Entering the HIVE (Highly-portable Immersive Virtual Environment) with NASA

Today's another inspiration video show off how the NASA Langley Research Center is using the Kinect to create the HIVE... I find it pretty awesome just how broad and varied the scenarios where the Kinect for Windows sensor and SDK are being used (and come on, it's NASA! Smiley

Inside the HIVE (Highly-portable Immersive Virtual Environment)

Team Location: NASA Langley Research Center

Authors: Nathan Walker, Jasmine Walker, James Farmer, Jeremiah Dunn, Matei Bivolaru, Shawn Martin

Advisors/Science Mentors: Nelson Hillyer

Abstract: The Highly-portable Immersive Virtual Environment (HIVE) uses stereographic shutter glasses to create a 3D environment to display 3D models and complex information. The design allows for ease of disassembly and transportation to deliver visualizations wherever they are needed. For the 2011 summer term, the HIVE team worked on forming a partnership with SERVIR to display near real-time environmental data such as MODIS fire data from the Fire Information for Resource Management System (FIRMS) and earthquake locations from the U.S. Geological Survey (USGS). As part of the HIVE’s continuing goal to keep up to date with the latest and greatest technologies, the HIVE team began research and implementation of different types of interaction and immersion. One implementation was a new environment using the Unity engine to create more immersive and dynamic scenes. Another implementation was continued research and integration of Microsoft’s Kinect with the newly released software development kit to provide motion controls and head-tracking.

DEVELOP’s HIVE on the Leading Edge of Natural User Interfacing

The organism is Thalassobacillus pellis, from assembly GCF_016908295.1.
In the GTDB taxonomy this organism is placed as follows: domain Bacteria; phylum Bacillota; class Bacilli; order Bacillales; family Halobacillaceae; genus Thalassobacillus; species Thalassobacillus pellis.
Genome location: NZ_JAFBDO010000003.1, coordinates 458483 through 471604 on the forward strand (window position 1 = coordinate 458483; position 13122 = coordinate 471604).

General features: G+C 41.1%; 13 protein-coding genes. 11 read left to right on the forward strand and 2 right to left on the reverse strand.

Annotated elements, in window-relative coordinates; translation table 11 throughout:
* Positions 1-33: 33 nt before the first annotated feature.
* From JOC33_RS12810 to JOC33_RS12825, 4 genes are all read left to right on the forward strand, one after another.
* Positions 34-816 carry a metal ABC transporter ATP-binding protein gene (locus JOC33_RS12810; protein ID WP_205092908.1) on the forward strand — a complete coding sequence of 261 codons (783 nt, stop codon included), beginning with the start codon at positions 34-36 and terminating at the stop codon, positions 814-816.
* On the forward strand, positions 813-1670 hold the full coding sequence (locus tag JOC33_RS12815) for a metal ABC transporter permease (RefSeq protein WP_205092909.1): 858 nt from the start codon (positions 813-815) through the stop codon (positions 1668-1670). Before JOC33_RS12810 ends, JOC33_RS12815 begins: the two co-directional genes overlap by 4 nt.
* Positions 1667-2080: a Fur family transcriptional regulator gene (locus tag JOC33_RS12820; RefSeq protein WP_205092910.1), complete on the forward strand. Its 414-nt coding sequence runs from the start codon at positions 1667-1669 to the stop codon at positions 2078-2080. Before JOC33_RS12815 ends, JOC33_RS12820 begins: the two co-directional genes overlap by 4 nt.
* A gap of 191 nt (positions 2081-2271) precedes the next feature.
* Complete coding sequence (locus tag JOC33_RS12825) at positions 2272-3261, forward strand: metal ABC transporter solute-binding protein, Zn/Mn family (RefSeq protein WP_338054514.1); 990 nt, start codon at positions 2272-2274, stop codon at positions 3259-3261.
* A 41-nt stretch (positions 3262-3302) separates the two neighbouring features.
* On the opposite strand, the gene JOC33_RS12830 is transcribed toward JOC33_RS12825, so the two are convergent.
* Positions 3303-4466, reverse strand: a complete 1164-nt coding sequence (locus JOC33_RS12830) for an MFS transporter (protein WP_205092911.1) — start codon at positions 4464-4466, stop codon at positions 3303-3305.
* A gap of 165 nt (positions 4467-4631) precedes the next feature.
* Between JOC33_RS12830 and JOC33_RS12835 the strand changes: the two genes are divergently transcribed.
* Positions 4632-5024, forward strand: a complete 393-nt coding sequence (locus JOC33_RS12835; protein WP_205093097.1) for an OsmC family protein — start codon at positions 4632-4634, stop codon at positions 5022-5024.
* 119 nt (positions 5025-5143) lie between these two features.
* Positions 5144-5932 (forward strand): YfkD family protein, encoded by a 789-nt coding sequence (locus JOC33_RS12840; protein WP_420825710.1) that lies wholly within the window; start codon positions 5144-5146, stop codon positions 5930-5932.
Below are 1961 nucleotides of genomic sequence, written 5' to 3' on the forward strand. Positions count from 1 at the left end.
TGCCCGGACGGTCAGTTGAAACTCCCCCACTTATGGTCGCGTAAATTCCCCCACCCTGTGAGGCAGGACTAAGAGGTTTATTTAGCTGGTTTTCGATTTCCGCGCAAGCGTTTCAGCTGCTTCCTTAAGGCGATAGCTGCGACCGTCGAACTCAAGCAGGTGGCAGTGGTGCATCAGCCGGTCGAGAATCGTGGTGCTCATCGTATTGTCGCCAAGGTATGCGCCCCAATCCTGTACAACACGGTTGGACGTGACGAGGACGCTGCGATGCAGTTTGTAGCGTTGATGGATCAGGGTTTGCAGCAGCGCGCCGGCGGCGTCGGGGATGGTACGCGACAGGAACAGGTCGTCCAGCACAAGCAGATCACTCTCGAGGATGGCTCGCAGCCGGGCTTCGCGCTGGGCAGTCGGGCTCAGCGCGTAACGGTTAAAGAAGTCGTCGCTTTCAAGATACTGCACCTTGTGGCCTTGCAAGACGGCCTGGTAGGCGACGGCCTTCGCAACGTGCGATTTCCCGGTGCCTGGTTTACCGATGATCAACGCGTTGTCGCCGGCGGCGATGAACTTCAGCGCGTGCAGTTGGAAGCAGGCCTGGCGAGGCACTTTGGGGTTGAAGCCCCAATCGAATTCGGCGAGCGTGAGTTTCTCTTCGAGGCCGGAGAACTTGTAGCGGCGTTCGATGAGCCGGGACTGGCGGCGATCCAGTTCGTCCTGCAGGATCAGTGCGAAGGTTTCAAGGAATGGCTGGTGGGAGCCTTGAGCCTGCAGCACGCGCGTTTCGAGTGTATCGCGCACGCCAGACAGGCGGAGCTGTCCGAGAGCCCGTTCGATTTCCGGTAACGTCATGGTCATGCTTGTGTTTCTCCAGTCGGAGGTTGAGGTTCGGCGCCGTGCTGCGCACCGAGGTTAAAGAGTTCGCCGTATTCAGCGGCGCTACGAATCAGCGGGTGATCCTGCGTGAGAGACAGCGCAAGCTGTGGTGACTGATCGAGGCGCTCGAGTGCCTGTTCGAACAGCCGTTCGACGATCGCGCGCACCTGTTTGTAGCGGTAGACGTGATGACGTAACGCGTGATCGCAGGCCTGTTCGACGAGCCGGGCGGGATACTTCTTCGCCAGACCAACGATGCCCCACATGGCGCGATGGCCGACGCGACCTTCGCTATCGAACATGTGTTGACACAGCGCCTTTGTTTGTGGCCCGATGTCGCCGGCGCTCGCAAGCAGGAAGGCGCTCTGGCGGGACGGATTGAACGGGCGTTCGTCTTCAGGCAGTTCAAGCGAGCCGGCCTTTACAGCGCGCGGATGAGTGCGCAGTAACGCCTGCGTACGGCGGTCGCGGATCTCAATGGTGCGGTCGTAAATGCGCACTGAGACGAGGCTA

Team Location: NASA Langley Research Center

Authors: Nathan Walker, Jasmine Walker, William Taylor, Matei Bivolaru.

Other Acknowledgements: James Farmer, Jeremiah Dunn, Shawn Martin.

Abstract: The Highly-portable Immersive Virtual Environment (HIVE) uses stereographic shutter glasses to create a 3D environment to display various models or complex information. The design allows for easy disassembly and transportation to bring its visualizations wherever they are needed. The primary focus of the HIVE team during the Fall 2011 term was to perform several upgrades to the HIVE system. This included switching the HIVE from the antiquated Windows XP Operating System to the current Microsoft OS, Windows 7. The purpose of this switch was to allow for a more immersive user experience through the use of motion controls via the Microsoft Kinect and its Windows 7-specific Software Development Kit (SDK). The SDK grants access to the raw data streams of the Kinect and allows us to develop HIVE-specific gesture controls for a more natural user interface. This Natural User Interface (NUI) reduces the HIVE control learning curve to create a more user-friendly experience. By improving interaction with the HIVE, the visuals it displays will be more controllable and accessible to the general population, aiding the HIVE’s role as an information dispersal tool.

Project Information URL: http://www.earthzine.org/2011/08/10/inside-the-hive-highly-portable-immersive-virtual-environment/, http://www.earthzine.org/2011/11/10/develop%E2%80%99s-hive-on-the-leading-edge-of-natural-user-interfacing/

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